The December 3 Wall Street Journal featured an article on a recent uptick in the Islamic world's donations to Western charities. This is remarkable because before 9/11, Muslims had given this zakat—donations to the poor that are one of the pillars of Islam—primarily to Muslim charities:
As humanitarian crises multiply across the globe, straining Western contributions, relief organizations are moving in on a source of money that has eluded them in recent years: the Islamic world. Muslim governments and individuals have long been generous donors to charity, heeding the Islamic obligation to give a portion of annual savings to the poor. Most of their giving has flowed through Islamic charities that fund their own projects, or directly from one government to another. Relatively little has gone to the international organizations that do the bulk of the feeding, housing and healing in crises around the world.
Last year, the World Food Program, a United Nations agency that's the world's largest humanitarian organization, fed 1044 million people. A full 57 million of those were in Organization of the Islamic Conference, or OIC, countries. Yet less than 2% of the WFP's $2.6 billion came from these countries. The United Nations High Commissioner for Refugees, the leading agency caring for displaced people, received less than $4 million from Arab donors in a budget of nearly $1 billion. Of the $3.1 billion raised since 1988 by the global coalition to eradicate polio, less than $3 million has come from OIC states, even though most remaining cases of polio occur in predominantly Muslim countries.
Here's where 9/11, and the inability of Muslim charities to handle all the big problems, comes in:
Now, these organizations' appeals are getting a better reception in the Islamic world, and they cite three main reasons. Investigations into terrorist financing after the Sept. 11 attacks in the U.S. have brought more scrutiny on donations to Islamic charities. In response, donors are looking for more globally respected recipients. Arab governments believe that greater contributions to multinational humanitarian efforts can improve their image in the West. And they see that their charities alone can't relieve the massive humanitarian crises in their own regions, including Iraq, Afghanistan, Sudan, the Palestinian territories and West Africa.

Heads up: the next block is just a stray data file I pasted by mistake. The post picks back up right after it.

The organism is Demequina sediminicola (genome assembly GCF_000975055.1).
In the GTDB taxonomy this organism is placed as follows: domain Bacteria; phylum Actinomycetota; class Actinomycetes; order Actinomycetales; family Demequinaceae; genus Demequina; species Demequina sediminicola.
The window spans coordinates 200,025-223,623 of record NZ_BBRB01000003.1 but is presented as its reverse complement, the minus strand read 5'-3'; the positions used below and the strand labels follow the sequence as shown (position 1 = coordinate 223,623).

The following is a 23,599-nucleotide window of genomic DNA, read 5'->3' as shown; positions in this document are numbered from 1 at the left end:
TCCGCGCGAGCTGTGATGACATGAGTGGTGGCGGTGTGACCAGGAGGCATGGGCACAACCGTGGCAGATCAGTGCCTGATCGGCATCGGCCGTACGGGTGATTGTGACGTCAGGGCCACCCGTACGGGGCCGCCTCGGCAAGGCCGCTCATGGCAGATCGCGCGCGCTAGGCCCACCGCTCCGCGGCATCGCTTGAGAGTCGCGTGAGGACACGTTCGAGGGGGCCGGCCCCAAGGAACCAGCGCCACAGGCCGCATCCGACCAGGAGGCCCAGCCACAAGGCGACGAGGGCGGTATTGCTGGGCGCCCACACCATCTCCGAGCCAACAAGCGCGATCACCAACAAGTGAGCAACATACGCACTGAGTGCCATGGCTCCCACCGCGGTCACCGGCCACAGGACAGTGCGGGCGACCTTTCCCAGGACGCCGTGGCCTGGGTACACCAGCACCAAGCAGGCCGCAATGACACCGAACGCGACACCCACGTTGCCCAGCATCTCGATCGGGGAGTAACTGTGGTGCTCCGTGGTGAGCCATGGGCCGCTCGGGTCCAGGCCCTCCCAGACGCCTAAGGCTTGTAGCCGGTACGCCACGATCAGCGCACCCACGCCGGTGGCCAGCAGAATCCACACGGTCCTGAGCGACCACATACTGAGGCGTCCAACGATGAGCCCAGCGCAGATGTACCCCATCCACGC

Transparency in Muslim charities has long been a concern among those wanting assurances that their money does good, as well as governments wanting to keep tabs on cash flows to terrorists. The article quotes a Dubai-based businessman who began donating to the WFP out of transparency concerns: "After 9/11, people are scared to give because they don't know where the money goes. … But if you give to the WFP, you're protected. You know where the money went. I saw it for myself," the businessman said, citing firsthand experience with food-distribution drives in both Iraq and Afghanistan.
So recently, the Journal says, Malaysia coughs up $1 million for polio eradication, a Saudi group kicks in $6.3 million for WFP feeding programs in the West Bank, a UAE foundation gives UNHCR $200,000 to supply clean water for Sudanese refugees, and so on.
With donations like these increasing, the Muslim world's hard power—a direct voice in the spending decisions Western charities make—will multiply, while their donations' new visibility outside the Muslim world will add to Muslim soft power.